Directed by Frank Marshall and written by Mark Monroe, The Bee Gees: How Can You Mend a Broken Heart is the story of the legendary British pop group of three brothers who were popular in the 1960s and then became superstars in the mid to late 1970s and then take a back seat in the 1980s to be songwriters. The documentary film chronicles the group’s unique journey as it is told by those who worked with the group but also those they influenced and from the sole surviving Gibb brother in Barry who is carrying the group’s legacy. The result is a fascinating and heartfelt film from Frank Marshall.
The story of the Bee Gees that consists of the Gibb brothers in the eldest Barry and his younger twin brothers Robin and Maurice were born in Manchester as they moved to Australia with their family that included their youngest brother Andy. In Australia, the three brothers would hone their musical chops and be influenced by many acts including the Mills Brothers and later the Beatles prompting them to return to Britain where they would become a major-selling pop group with guitarist Vince Melouny and drummer Colin Peterson as they were managed by Robert Stigwood. The story of the Bee Gees is legendary as they were this pop group who scored a lot of hits in the 60s and early 70s yet a brief break-up in 1969 that lead to their reunion a year later where they had to deal with an ever-changing music scene only to change their sound in the mid-70s to something akin to the R&B music of the times.
The film doesn’t just play into the band’s history from the early 1960s to the late 1990s but also their influence and the many ups and downs they would endure during those times. Featuring archival interviews with Robin and Maurice from the late 1990s as well as other archival footage from TV talk shows and such with Barry talking from one of his homes in Miami. Associates such as Vince Melouny, longtime touring/sessions guitarist Alan Kendall, keyboardist Blue Weaver, drummer Dennis Byron, and producers Albhy Glauten and Karl Richardson all talk about the music and their contributions. Most notably a scene of how Glauten and Richardson created the rhythmic drum loop for the song Stayin’ Alive by taking drum samples from the song Night Fever since Byron was unavailable due to a family emergency.
Also interviewed aside from Maurice’s widow Yvonne and Robin’s widow Dwina are various producers and artists such as Mark Ronson, Noel Gallagher of Oasis, Nick Jonas of the Jonas Brothers, Chris Martin of Coldplay, Maurice Gibb’s first-wife Lulu, house music legend Vince Lawrence, and Eric Clapton as he was the one who suggested the Bee Gees to go to Miami to record their 1975 album Main Course. Gallagher and Jonas both discuss the many highs and lows of being in a group with siblings as well as the fact that when brothers sing together, it has a unique sound that is unmatched with anything else. The film also talk about the unfair and unfortunate backlash the Bee Gees endured after Saturday Night Fever and the disco craze as a club deejay from those original discotheques revealed that disco began as an underground thing for gays/lesbians, blacks, and Hispanics at the time but when it became mainstream. The shit hit the fan as people in the world of corporate industry put the name disco on anything to the point of overkill and the Bee Gees were an unfortunate target.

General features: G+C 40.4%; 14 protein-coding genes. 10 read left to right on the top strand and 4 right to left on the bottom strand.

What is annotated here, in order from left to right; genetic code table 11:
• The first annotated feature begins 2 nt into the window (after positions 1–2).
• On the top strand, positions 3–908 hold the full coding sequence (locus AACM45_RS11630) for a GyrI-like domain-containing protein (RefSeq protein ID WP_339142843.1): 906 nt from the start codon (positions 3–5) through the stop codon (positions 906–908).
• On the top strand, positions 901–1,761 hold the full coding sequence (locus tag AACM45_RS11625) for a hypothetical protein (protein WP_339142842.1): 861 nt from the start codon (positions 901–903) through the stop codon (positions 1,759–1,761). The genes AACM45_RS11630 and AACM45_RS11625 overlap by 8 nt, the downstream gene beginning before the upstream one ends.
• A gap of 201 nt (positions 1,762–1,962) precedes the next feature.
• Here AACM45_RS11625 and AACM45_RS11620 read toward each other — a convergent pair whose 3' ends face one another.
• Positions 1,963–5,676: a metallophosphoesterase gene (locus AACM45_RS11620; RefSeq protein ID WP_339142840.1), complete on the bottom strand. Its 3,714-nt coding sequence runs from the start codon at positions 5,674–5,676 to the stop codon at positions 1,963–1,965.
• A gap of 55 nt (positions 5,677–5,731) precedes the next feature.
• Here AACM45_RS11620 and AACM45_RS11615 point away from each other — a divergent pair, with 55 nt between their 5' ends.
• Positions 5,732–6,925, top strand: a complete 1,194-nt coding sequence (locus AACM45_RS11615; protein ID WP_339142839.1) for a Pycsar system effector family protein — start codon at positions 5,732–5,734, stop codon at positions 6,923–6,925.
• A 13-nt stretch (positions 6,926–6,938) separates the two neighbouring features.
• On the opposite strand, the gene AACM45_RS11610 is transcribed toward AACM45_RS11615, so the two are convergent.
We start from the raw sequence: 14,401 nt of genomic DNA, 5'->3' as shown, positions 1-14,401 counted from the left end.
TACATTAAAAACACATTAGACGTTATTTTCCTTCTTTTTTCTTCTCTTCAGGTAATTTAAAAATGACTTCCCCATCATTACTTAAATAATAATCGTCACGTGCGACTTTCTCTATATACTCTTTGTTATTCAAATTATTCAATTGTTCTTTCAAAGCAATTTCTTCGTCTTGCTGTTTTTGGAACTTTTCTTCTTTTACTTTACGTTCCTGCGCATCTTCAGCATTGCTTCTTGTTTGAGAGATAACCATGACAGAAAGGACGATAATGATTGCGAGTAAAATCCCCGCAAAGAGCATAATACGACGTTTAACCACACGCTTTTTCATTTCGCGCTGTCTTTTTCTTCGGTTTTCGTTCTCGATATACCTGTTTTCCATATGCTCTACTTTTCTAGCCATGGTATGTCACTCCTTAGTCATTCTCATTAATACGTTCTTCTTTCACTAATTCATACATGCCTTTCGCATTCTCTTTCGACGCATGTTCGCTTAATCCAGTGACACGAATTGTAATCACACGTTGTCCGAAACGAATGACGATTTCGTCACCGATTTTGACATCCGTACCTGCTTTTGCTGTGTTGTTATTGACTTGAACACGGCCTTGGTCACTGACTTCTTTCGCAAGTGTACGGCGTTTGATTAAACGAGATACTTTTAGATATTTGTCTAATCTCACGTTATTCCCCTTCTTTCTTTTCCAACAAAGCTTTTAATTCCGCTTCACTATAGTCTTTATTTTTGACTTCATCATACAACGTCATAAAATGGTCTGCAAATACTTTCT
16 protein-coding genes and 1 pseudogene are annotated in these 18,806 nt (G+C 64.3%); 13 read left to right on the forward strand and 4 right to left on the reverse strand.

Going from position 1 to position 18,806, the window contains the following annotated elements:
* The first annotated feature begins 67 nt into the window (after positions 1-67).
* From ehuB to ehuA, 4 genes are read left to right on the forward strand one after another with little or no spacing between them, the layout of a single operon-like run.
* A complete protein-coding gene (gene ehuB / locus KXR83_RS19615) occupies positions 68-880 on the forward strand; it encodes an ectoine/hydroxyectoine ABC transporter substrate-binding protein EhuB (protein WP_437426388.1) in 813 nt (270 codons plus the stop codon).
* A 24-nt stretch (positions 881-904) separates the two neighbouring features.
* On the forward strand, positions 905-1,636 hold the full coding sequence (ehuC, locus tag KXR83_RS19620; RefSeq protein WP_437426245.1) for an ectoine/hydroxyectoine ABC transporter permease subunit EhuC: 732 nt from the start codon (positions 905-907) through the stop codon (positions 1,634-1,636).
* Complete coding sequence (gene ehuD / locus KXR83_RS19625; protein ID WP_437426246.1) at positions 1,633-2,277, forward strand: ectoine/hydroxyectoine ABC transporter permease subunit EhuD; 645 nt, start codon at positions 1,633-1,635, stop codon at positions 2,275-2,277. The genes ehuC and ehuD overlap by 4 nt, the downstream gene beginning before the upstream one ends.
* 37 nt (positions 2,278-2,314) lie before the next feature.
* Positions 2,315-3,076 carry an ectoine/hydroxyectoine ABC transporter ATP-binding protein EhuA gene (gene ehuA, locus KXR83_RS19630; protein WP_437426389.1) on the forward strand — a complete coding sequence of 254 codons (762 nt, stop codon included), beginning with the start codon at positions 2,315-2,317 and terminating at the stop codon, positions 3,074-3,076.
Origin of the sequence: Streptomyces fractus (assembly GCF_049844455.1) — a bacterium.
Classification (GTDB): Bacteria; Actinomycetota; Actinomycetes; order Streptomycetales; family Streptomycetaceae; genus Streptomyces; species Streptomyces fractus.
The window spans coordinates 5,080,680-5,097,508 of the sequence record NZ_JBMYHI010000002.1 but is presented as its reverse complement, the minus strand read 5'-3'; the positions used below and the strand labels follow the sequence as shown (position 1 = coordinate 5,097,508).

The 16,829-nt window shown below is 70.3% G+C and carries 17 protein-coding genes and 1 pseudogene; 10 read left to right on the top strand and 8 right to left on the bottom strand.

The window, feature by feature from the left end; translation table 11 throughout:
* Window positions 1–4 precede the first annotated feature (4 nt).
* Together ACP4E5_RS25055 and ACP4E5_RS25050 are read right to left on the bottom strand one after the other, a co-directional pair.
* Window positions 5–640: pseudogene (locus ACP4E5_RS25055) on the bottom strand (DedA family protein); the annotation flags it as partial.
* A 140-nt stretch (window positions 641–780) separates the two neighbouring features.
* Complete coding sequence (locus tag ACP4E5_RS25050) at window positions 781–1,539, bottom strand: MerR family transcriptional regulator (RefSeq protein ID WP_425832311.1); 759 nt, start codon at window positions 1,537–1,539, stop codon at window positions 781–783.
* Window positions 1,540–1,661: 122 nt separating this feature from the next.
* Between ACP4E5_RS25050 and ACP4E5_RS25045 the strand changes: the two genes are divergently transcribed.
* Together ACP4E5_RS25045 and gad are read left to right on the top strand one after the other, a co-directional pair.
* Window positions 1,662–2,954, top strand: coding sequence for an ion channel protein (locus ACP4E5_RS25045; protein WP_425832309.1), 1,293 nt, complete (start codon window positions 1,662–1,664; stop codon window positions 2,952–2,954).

There’s a sequence where the Bee Gees played to a sell-out crowd in 1979 at the Oakland Arena as they were treated with large adulation that is then inter-cut with what happened on July 12, 1979 at Comiskey Park in Chicago where Vince Lawrence was an usher at the stadium as that was the infamous event that was Disco Demolition Night that was held between a doubleheader game between the Chicago White Sox and Detroit Tigers. Lawrence revealed that in that bin where all of the disco records were found and were to be destroyed that not all of those records were disco records. Some of the records were from R&B acts like Steve Wonder, Curtis Mayfield, and Marvin Gaye as it definitely showcased an ugly scene but also evidence that the event had a lot of racist and homophobic implications with the Bee Gees being a target because of their music.
With the help of cinematographer Michael Dwyer, a lot of the interviews that Marshall filmed are straightforward as it also play into some of the tragedy the band endured such as Andy Gibb’s death in 1988 due to heart failure relating to his drug addiction issues. What was more heartbreaking about his death was that the Bee Gees were going to announce him as an official fourth member as a way to help him. Editors Derek Boonstra and Robert A. Martinez do excellent work in cultivating a lot of the archival footage as well as rare home movies taken by the Bee Gees during their time including moments in Miami where the entire family was living there as if it was paradise. Sound editor Jonathan Greber does brilliant work in not just showcasing some of the demos of the songs but also in some of the audio interviews that play into some of the band’s history as well as the fact that Barry Gibb is the last Bee Gee standing.
The Bee Gees: How Can You Mend a Broken Heart is an incredible film from Frank Marshall. It’s a film that doesn’t just showcase the brilliance of one of the great pop acts of the 20th Century but also in how they influence artists and culture as well as the story of a family who use music to bring them together. While the film doesn’t touch upon every subject, the film does succeed in showing why they mattered then and still matter despite the fact that only one of the brothers is alive and is carrying on their legacy. In the end, The Bee Gees: How Can You Mend a Broken Heart is a sensational film from Frank Marshall.
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